Electrical Injuries in the Emergency Department: An Evidence-Based Review -
Publication Date: November 2018 (Volume 20, Number 11)
No CME for this activity
Joshua Gentges, DO
Associate Professor, Research Director, Department of Emergency Medicine, Oklahoma University School of Community Medicine, the University of Oklahoma, Tulsa, OK
Christoph Schieche, MD
Assistant Professor, Department of Emergency Medicine, Oklahoma University School of Community Medicine, the University of Oklahoma, Tulsa, OK
Kelly P. O’Keefe, MD, FACEP
Professor of Clinical Sciences, Program Director, Emergency Medicine Residency, Florida State University College of Medicine, Sarasota Memorial Hospital, Sarasota, FL
Mark Silverberg, MD, FACEP
Associate Professor, Associate Residency Director, Kings County Hospital, SUNY Downstate Department of Emergency Medicine, Brooklyn, NY
Electrical injuries can be caused by exposure to current from low-voltage and high-voltage sources as well as lightning strikes, and the circumstances of the exposure will dictate management strategies. Human tissues have varying resistance characteristics and susceptibility to damage, so injuries may be thermal, electrical, and/or mechanical, potentially causing burns, thrombosis, tetany, falls, and blast injury. This issue reviews the types of trauma seen with electrical injury and how body systems can be affected by occult or delayed effects, and the optimal evidence-based resuscitation and management strategies associated with each.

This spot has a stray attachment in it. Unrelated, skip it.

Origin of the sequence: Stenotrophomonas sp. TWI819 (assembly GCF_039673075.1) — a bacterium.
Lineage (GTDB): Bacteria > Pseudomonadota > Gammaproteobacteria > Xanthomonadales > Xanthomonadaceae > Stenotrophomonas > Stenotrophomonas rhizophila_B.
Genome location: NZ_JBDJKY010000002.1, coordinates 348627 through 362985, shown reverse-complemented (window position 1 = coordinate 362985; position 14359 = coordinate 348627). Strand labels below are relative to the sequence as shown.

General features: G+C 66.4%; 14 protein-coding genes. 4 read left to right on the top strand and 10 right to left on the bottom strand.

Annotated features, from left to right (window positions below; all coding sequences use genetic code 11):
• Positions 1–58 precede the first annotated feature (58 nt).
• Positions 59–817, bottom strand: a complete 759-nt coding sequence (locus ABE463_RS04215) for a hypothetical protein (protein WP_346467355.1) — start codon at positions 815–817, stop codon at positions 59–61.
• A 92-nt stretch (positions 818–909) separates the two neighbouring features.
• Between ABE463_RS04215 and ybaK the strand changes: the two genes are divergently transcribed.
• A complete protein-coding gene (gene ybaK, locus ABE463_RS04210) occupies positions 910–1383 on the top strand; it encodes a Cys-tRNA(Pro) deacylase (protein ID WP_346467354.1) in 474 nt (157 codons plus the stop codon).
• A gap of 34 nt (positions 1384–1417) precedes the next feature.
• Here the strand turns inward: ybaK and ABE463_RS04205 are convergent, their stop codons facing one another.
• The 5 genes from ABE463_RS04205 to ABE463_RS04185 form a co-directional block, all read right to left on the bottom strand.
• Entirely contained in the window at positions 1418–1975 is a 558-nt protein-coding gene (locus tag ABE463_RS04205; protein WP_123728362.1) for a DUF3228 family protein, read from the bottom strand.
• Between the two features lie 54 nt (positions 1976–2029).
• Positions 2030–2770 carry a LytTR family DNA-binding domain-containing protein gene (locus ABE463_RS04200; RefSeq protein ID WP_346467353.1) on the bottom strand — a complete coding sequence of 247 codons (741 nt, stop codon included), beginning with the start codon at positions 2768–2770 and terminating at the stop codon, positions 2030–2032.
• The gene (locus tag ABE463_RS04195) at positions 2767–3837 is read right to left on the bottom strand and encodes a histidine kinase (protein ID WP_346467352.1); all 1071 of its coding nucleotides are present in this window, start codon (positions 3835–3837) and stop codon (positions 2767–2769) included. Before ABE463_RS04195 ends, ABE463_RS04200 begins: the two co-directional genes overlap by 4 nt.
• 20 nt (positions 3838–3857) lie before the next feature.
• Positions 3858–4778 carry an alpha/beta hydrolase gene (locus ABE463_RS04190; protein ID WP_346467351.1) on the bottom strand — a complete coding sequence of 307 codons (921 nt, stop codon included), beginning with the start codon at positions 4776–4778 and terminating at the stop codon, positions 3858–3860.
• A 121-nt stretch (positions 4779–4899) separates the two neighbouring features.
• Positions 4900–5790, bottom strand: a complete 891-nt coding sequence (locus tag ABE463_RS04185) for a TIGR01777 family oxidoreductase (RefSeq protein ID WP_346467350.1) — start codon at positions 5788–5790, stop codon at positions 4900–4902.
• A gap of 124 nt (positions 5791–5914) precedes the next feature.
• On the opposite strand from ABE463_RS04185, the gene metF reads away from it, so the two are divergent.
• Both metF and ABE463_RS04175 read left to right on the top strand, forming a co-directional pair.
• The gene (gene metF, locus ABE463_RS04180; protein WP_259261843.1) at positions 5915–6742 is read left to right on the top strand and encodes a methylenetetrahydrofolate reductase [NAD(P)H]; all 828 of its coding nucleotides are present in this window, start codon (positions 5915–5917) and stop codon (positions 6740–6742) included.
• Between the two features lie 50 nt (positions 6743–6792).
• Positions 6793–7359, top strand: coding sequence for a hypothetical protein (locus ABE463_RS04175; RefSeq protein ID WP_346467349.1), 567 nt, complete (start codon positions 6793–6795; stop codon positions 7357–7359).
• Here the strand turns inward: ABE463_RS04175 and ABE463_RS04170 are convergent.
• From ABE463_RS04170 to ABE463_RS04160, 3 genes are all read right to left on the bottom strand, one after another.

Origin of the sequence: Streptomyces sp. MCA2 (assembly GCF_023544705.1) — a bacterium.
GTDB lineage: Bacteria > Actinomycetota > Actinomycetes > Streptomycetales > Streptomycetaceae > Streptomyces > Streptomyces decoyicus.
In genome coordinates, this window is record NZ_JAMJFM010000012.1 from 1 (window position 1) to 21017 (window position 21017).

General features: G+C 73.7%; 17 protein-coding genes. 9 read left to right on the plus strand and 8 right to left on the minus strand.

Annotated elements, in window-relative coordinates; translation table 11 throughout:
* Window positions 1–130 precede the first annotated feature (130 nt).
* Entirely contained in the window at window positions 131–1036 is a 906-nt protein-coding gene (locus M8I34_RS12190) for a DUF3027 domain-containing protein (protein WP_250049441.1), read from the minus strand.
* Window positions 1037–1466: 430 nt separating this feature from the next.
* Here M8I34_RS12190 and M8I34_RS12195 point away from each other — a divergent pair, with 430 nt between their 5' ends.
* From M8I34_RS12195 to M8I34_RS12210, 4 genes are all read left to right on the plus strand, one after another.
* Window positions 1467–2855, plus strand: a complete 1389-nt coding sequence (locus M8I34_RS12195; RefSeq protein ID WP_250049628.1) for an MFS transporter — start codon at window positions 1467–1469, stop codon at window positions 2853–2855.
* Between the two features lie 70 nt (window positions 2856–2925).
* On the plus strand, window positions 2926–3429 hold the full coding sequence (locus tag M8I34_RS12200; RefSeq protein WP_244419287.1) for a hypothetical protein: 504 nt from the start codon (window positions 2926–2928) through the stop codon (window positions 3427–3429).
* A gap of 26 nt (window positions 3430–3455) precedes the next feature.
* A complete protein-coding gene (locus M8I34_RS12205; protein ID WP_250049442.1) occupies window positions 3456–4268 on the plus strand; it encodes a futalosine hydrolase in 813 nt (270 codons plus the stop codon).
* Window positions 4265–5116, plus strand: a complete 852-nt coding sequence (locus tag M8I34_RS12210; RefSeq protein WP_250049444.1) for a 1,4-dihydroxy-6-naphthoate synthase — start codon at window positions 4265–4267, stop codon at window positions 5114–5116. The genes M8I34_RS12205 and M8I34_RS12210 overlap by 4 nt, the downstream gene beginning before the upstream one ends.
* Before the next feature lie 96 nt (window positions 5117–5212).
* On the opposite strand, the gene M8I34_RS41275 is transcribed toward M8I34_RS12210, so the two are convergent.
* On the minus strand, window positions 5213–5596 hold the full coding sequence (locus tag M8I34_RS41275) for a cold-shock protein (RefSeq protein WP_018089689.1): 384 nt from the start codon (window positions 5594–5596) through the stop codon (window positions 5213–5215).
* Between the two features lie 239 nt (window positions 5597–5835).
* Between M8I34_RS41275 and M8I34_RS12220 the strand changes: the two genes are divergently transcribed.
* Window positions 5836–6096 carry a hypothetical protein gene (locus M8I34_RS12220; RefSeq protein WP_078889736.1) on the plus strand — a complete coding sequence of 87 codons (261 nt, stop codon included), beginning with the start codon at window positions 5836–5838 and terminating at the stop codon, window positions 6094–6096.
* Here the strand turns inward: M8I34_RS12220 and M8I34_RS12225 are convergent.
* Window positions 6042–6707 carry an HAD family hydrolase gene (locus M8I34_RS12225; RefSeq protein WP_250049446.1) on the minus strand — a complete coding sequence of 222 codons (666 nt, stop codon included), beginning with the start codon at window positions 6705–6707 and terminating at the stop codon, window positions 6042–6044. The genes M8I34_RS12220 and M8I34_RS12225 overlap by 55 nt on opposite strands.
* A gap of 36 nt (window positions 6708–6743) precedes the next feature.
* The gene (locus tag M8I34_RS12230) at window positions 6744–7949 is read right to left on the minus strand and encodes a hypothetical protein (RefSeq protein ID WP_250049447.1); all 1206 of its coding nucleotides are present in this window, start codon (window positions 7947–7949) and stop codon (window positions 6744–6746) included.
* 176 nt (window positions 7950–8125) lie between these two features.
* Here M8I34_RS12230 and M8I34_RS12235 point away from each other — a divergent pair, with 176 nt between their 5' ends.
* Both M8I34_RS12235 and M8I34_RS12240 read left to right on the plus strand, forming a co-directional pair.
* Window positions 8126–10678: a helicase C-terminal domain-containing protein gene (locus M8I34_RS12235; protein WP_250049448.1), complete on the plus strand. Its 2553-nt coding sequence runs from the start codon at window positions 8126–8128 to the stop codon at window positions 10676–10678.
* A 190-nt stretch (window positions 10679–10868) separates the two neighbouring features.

Excerpt From This Issue
You arrive to work at the regional burn center’s ED, and a nurse pulls you into resuscitation bay 1. Paramedics have presented with a thirtysomething man in cardiac arrest. He had been helping his daughter build a curious device called a Jacob’s ladder—a homemade machine that creates an electrical arc. His presenting rhythm was asystole but by the time of his arrival in the ED, he is in ventricular fibrillation. You wonder if his cardiac arrest is related to the device, and what your next best step is...
As you start work, you wonder where your end-of-shift colleague is. The question is answered when the curtain for bay 2 is pulled back and you see her intubating a young man. She tells you he arrived by ambulance for “burn care.” He fell 12 feet to the ground after his mop pole touched a power line above the semi-trailer he was cleaning. There are minor burns to his hands and chest wall, but more worrisome is the pink fluid draining from his ears and nose. As you assess the patient, you wonder how best to prioritize the patient's workup...
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